Very interesting analysis from an essay that explores Thomas Pynchon’s concept of history by drawing links between Mason Dixon and Gravity’s Rainbow.
by Ariss DerHovanessian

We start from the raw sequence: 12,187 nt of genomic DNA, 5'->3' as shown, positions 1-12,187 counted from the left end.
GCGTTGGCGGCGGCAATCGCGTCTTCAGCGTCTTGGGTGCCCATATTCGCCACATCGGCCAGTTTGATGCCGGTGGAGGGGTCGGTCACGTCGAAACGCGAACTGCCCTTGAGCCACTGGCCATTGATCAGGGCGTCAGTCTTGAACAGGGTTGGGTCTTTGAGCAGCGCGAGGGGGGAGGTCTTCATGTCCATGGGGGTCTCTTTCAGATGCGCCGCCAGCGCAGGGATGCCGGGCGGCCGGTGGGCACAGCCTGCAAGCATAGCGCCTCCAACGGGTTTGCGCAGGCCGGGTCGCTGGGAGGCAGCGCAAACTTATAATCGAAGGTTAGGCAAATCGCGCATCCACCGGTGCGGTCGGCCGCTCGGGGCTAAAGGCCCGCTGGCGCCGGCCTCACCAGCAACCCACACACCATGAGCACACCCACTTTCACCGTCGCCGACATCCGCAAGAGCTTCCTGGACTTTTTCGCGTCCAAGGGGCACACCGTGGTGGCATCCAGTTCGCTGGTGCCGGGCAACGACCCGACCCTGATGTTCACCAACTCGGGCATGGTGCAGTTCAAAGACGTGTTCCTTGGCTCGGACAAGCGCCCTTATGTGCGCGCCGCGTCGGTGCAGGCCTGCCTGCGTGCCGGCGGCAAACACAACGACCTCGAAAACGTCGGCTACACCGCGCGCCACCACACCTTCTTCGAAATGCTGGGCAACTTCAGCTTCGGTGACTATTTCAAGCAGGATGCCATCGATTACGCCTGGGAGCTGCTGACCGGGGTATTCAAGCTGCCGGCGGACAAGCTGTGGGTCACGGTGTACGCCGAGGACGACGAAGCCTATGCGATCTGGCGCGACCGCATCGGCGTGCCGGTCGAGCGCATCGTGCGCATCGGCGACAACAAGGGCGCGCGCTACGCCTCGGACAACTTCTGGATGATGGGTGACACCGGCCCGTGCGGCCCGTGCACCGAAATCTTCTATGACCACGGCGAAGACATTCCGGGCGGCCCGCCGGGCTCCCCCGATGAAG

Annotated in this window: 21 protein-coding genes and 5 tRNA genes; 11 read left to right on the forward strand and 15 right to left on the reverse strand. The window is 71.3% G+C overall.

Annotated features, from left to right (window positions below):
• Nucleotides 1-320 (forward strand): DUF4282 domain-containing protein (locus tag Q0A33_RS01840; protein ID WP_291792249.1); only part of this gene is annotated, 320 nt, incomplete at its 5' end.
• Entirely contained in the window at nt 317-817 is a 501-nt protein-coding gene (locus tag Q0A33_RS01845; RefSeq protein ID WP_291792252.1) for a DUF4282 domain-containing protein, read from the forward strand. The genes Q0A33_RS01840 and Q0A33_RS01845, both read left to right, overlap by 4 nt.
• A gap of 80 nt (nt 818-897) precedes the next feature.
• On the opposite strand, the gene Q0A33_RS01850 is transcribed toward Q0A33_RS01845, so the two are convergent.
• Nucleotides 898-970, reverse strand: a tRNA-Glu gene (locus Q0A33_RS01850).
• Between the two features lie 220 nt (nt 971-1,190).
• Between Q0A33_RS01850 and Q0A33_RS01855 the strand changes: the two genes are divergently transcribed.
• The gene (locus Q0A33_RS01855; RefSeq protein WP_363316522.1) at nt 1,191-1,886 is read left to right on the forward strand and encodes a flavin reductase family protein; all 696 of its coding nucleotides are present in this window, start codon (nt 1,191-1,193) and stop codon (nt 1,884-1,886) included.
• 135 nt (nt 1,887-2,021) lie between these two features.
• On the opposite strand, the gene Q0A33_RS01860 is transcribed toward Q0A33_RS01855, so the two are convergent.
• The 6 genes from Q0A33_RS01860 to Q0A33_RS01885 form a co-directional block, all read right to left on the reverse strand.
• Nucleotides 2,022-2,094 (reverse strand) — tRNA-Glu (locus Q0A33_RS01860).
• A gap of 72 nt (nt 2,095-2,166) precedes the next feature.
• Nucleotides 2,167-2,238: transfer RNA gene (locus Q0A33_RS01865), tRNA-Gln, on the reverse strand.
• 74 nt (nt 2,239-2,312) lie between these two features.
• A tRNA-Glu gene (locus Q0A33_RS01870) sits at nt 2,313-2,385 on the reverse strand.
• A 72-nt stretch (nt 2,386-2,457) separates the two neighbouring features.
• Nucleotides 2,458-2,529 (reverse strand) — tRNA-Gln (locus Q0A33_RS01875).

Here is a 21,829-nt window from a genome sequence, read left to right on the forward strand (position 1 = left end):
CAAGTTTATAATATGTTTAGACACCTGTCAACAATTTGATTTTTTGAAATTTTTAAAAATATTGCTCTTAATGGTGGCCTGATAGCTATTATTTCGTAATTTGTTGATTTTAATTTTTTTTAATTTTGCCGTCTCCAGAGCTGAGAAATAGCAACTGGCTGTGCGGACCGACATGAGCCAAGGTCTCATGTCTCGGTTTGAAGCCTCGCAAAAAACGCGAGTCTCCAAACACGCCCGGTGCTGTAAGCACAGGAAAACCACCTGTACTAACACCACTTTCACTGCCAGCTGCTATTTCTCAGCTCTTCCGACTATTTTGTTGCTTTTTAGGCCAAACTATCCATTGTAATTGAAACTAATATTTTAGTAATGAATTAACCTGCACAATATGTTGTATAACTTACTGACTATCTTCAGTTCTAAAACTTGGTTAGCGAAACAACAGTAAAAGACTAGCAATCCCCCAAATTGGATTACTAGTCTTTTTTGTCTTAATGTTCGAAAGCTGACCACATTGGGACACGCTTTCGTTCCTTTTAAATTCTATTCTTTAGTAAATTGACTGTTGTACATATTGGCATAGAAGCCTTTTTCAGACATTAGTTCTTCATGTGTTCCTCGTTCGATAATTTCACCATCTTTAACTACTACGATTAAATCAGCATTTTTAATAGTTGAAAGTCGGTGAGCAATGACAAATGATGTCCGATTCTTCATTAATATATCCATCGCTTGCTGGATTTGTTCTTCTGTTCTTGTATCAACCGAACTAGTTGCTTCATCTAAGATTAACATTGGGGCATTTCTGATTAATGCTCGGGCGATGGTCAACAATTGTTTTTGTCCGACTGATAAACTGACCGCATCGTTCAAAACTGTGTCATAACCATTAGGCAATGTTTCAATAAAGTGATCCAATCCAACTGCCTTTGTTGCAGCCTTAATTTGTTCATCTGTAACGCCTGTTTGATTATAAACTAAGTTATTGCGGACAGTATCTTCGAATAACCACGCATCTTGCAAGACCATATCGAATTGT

“A … devastating consequence of conventional history is that once consolidated, the voices of Pynchon’s beloved “preterite,” the suffering and powerless masses, are written out and covered-up. “What passes is a truth so terrible that history–at best a conspiracy, not always among gentlemen, to defraud–will never admit it. The truth will be repressed or in ages of particular elegance be disguised as something else” (GR 164). Antonio Marquez suggests that for Pynchon, history is a “system of illusions, an enormous con-game that shields grotesque lies and conspiracies” (Marquez 55). But beyond the fact that so many crimes, like the extermination of the Hereros in Africa, are virtually written out of official histories, a philosophy of history that tends to focus on events, causes, and effects, rather than on people, completely disregards human suffering. Ultimately, such a perception perpetuates a deceptive aggrandizement of the past. When students of history are forced to painstakingly memorize a series of meaningless facts, names, dates, and places, it becomes easy to neglect the real pain that real people experienced.”